Groups mull legal action vs on-site worker vax policy

Elizabeth Marcelo - The Philippine Star
Groups mull legal action vs on-site worker vax policy
A health worker prepares for the inoculation of Quezon City residents at Kia Theatre in Cubao on June 23, 2021.
The STAR / Michael Varcas

MANILA, Philippines — Labor, transport and socio-civic groups are considering legal remedies against the two resolutions recently issued by the Inter-Agency Task Force for the Management of Emerging Infectious Diseases (IATF) requiring all on-site workers to get vaccinated against COVID-19, and for those unvaccinated to regularly undergo reverse transcription-polymerase chain reaction (RT-PCR) testing at their own expense.

At a press conference yesterday, VJ Topacio of the Pro Labor Legal Assistance Center (PLACE) said their team is now studying the possibility of filing the necessary petitions before the Supreme Court to challenge and defer the implementation of IATF’s Resolution Nos. 148-B and 149 issued on Nov. 12 and Nov. 18, respectively.

“In terms of filing legal remedies, we are now talking with several legal experts. We may probably ask [the SC] for a TRO (temporary restraining order) and writ of preliminary injunction to defer the implementation of the resolutions. We may also challenge the legality of the resolutions through a petition for certiorari,” Topacio said in Filipino.

Workers and civic groups, led by the Kilusang Mayo Uno (KMU), Confederation for Unity Advancement and Recognition of Government Employees (COURAGE), PLACE, BPO Industry Employees Network, UP Transport Group and Institute for Occupational Health and Safety Development (IOHSAD) are set to hold a dialogue with Labor Secretary Silvestre Bello III on Monday to demand the deferment of the scheduled implementation of the IATF resolutions on Dec. 1.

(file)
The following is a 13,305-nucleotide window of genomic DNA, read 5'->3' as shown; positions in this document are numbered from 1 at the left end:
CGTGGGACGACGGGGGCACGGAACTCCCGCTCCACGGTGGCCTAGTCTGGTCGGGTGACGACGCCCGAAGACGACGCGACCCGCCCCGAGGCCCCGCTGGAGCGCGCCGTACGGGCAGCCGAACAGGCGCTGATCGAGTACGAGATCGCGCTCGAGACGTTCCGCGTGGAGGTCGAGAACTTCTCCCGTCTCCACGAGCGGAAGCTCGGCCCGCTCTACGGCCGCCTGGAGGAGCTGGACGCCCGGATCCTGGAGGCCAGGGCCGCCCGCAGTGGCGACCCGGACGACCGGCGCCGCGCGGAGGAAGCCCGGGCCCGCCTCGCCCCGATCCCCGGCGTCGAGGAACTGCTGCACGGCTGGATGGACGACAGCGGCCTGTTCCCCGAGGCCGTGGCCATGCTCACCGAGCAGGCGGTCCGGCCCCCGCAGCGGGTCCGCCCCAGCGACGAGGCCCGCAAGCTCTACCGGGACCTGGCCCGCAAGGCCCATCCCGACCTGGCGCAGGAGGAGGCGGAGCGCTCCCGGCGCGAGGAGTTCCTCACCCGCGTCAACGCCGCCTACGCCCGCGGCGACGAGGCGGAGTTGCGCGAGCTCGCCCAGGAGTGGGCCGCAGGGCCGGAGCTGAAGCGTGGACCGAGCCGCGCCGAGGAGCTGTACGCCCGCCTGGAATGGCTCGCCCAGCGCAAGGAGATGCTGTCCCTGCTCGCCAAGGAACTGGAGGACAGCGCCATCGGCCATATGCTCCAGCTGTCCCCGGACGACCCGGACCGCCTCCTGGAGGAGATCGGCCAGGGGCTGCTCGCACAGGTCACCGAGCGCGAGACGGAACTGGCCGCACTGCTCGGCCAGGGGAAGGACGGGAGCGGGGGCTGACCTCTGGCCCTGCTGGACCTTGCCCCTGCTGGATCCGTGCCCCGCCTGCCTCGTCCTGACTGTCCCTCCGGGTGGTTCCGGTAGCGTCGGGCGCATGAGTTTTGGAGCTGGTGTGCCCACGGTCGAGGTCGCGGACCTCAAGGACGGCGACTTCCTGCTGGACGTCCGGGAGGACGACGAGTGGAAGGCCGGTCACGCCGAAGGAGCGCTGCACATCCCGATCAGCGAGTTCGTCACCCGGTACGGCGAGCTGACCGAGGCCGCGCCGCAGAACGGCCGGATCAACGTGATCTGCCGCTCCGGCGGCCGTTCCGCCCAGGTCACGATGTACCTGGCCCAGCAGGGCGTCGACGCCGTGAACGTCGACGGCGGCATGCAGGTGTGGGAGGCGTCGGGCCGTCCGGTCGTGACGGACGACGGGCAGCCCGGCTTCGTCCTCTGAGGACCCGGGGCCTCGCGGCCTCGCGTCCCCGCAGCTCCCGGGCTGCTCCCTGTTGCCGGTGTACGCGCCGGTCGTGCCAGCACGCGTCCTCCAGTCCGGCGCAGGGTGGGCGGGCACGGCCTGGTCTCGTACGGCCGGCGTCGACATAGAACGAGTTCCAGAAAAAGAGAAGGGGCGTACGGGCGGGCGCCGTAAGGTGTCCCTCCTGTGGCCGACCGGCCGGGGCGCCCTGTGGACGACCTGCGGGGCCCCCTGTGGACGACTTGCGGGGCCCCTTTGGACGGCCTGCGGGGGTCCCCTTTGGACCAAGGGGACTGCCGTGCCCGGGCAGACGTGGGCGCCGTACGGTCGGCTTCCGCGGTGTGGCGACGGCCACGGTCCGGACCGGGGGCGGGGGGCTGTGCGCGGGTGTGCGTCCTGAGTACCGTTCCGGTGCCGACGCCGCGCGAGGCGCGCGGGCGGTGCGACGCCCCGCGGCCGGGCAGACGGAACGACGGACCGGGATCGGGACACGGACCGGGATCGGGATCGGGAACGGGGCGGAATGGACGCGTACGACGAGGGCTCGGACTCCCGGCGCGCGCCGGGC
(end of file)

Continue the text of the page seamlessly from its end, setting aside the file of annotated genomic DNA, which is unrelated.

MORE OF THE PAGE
The groups are also set to hold a nationwide protest on Nov. 30 to demand the recall of what they described as “punitive” and “unconstitutional” IATF resolutions.

The groups said that if the government will not heed their call, it is only then that they will elevate the matter to the SC.

Under IATF Resolution No. 148-B, “in areas where there are sufficient supplies of COVID-19 vaccines as determined by the National Vaccines Operation Center (NVOC), all establishments and employers in the public and private sector shall require their eligible employees who are tasked to do on-site work to be vaccinated against COVID-19.”

“Eligible employees who remain to be unvaccinated may not be terminated solely by reason thereof. However, they shall be required to undergo RT-PCR tests regularly at their own expense for purposes of on-site work. Provided that, antigen tests may be resorted to when RT-PCR capacity is insufficient or not immediately available,” the resolution added.

In the succeeding Resolution No. 149, the IATF said the frequency of the RT-PCR testing for purposes of on-site work shall be determined by the employers “but which should be at least once every two weeks.”

In a joint statement, the groups said the IATF resolutions do not only place added burden on the workers but also violate their right to life, dignity, freedom and access to property guaranteed under the Constitution.

The groups said the IATF policies also violate the worker’s right to security of tenure provided under the Labor Code and contravene the government’s COVID-19 vaccination program under Republic Act 11525, which states that “vaccine card shall not be a mandatory requirement for employment, nor should it be a pre-condition for hiring or for work continuity.”

The groups said the IATF resolutions also contravene the Department of Labor and Employment’s earlier advisories prohibiting the “no vaccine, no work policy.”

“There should be no discrimination between the vaccinated and the unvaccinated workers in terms of enjoying their basic rights and in accessing the services and benefits from their employers and the government,” the groups said in a joint statement in Filipino.


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